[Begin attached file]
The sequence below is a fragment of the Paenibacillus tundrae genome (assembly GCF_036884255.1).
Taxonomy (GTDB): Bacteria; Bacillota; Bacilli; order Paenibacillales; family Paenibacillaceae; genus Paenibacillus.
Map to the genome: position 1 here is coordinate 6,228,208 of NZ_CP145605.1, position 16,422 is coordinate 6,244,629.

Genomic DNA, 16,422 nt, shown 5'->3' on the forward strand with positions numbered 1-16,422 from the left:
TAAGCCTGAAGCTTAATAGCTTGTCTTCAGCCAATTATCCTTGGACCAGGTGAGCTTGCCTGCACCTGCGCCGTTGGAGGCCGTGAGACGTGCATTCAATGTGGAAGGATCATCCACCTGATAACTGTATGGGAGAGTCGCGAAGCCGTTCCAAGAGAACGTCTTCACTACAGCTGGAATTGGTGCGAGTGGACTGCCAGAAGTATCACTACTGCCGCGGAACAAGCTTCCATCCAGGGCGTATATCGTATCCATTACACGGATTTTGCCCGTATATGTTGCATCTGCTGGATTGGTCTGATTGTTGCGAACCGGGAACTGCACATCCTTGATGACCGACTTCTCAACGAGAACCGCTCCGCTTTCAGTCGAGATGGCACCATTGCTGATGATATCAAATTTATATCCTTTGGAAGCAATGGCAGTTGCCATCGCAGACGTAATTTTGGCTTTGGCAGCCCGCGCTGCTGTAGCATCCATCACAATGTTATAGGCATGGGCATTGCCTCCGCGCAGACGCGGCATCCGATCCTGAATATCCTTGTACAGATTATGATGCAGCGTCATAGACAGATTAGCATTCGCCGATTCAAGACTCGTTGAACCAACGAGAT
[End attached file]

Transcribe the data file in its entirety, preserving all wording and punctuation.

The sequence below is a fragment of the Paenibacillus tundrae genome (assembly GCF_036884255.1).
Taxonomy (GTDB): Bacteria; Bacillota; Bacilli; order Paenibacillales; family Paenibacillaceae; genus Paenibacillus.
Map to the genome: position 1 here is coordinate 6,228,208 of NZ_CP145605.1, position 16,422 is coordinate 6,244,629.

Genomic DNA, 16,422 nt, shown 5'->3' on the forward strand with positions numbered 1-16,422 from the left:
TAAGCCTGAAGCTTAATAGCTTGTCTTCAGCCAATTATCCTTGGACCAGGTGAGCTTGCCTGCACCTGCGCCGTTGGAGGCCGTGAGACGTGCATTCAATGTGGAAGGATCATCCACCTGATAACTGTATGGGAGAGTCGCGAAGCCGTTCCAAGAGAACGTCTTCACTACAGCTGGAATTGGTGCGAGTGGACTGCCAGAAGTATCACTACTGCCGCGGAACAAGCTTCCATCCAGGGCGTATATCGTATCCATTACACGGATTTTGCCCGTATATGTTGCATCTGCTGGATTGGTCTGATTGTTGCGAACCGGGAACTGCACATCCTTGATGACCGACTTCTCAACGAGAACCGCTCCGCTTTCAGTCGAGATGGCACCATTGCTGATGATATCAAATTTATATCCTTTGGAAGCAATGGCAGTTGCCATCGCAGACGTAATTTTGGCTTTGGCAGCCCGCGCTGCTGTAGCATCCATCACAATGTTATAGGCATGGGCATTGCCTCCGCGCAGACGCGGCATCCGATCCTGAATATCCTTGTACAGATTATGATGCAGCGTCATAGACAGATTAGCATTCGCCGATTCAAGACTCGTTGAACCAACGAGAT